I read this for my book club, which is good because on my own, there is no fucking way I would have even looked at a book titled Love After Love. It sounds like a romance. I do not do romances. I’m glad I read it because it is on my top books of 2021 now. All the characters were richly developed, even if they were little shits. It was also interesting – and sad, sometimes – to see a glimpse of life in the Caribbean. Would definitely read more by this author!

*Solo isn’t a shit because he is undocumented. I am in favor of granting amnesty and Social Security numbers to everyone who wants to be here who doesn’t otherwise break the law. Solo is a shit because he is a spoiled, myopic asshole who could use a good ass-kicking.

The Silent Patient

The Silent PatientThe Silent Patient by Alex Michaelides 

Genre: mystery

Setting: modern London

I read it as a(n): hardback

Source: my own collection / BOTM Club

Length: 325 pp

Published by: Celadon (5 Feb 2019)

Her Grace’s rating: 2 out of 5 stars

Alicia Berenson and her husband Gabriel are, by all accounts, deeply in love with each other. Both have successful careers, her as a painter and him as a fashion photographer. All seems peachy keen until the day when Alicia shoots Gabriel in the face five times and then never speaks again.

OK, so I can completely get it. Alicia had a mood and acted on it. But as with their marriage, things were not all as they appeared. Alicia is moved to a mental health facility, having been found criminally insane or mentally incompetent, whichever is the right term in the British justice system. She refuses to speak. She has violent outbursts. She gets a new shrink, Theo Faber, who is a criminal psychotherapist convinced he can get her to talk. His own motives need some analyzing as well, though.

I don’t get the hype of this book. Yes, it was a really fast read so it didn’t completely suck. But the suspension of disbelief required of readers is too much, at least for me. For one thing, and this is big for me, I’m thoroughly sick of authors – male authors especially – using women as both a stereotype and a plot point. Alicia was depicted as broken, abused, fragile, and so, naturally, crazy. The various ways she was abused served as plot points. It gets really old. 

Also, she refused to speak and was caught literally with the smoking gun just moments after she shot her husband, but we’re supposed to believe she managed to hide her secret diary and keep it hidden all these years, through various transfers to prison and psych wards? Yeah, right.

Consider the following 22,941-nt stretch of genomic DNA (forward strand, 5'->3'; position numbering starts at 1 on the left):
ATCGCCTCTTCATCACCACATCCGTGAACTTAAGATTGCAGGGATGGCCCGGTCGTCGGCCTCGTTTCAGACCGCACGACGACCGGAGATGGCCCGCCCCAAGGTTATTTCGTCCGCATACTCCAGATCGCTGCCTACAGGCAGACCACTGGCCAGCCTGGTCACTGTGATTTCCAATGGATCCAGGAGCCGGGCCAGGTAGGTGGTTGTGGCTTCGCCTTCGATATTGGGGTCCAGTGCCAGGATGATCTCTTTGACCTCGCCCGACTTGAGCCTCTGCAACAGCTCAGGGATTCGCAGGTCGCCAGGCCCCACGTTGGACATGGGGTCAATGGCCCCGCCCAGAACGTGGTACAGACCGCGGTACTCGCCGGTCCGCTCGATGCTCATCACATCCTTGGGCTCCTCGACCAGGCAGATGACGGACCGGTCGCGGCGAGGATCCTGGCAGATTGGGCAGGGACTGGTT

And the Big Reveal? The reason she didn’t speak for years? She simply had nothing to say??!! Just no. That is something that would work if one has had a boring day, not when one shoots a spouse in the face and goes to the boobyhatch for years as a result. Come on. I was done at that point.

I do have to say that I liked the way the two story lines crossed and merged, and how it wasn’t clear until the end that one was actually in flashback. I did think that was kind of neat. Just the execution of the story itself was not. 

Spiteful Bones (Crispin Guest #14)

Spiteful BonesSpiteful Bones by Jeri Westerson (Website, Twitter, Insta)

Genre: historical fiction/ medieval noir

Setting: 14th century London

I read it as a(n): hardback

Source: my own collection 

Length: 178 pp

Published by: Severn House (1 Sept 2020)

Her Grace’s rating: 4 out of 5 stars

In this 14th instalment of Westerson’s Crispin Guest medieval noir series, some fun characters from the past feature in this story. Nigellus Cobmartin has inherited his father’s house upon the death of his older brother. He and his lover, the delightful John Rykener (under the guise of Eleanor) are in the process of restoring it, the house having fallen into disrepair. The workers discover a gruesome scene – a skeletonized body tied up within the walls of the manor house. It is determined that the body belonged to a former servant who the Cobmartin household thought stole a relic and then took off with the wife of another servant. At the same time, Nigellus and John are victims of extortion, under threat of their lifestyle being exposed if they fail to pay the unknown villain. But nothing is as it appears at first glance, and so Crispin and his apprentice, Jack Tucker, find themselves on the hunt for an extortionist who may also be a murderer. 

The character development over the course of this series has been excellent. Crispin is now in his forties and is beginning to feel the effects of a hard and active life, though he rails against it. Jack is taking on more of the lead role in the sleuthing duo and is the image of a young and vital man. There were a few times that he saved Crispin’s neck, literally and figuratively, and while it was lovely to see, I also miss little boy Jack even as I revel in the upstanding man he has become.

Crispin himself has long since accepted that he is no longer nobility and has made a family for himself with Jack, Jack’s wife Isabel, and their growing brood of children. He seems content enough with his lot and takes pleasure in the simple joys in life in ways he was unable to do before. One of his greatest joys is in his son, Christopher, who he is unable to acknowledge. His friends, too, are his joy, and he throws himself into investigating who would murder a friend’s servant, driven to protect those he loves.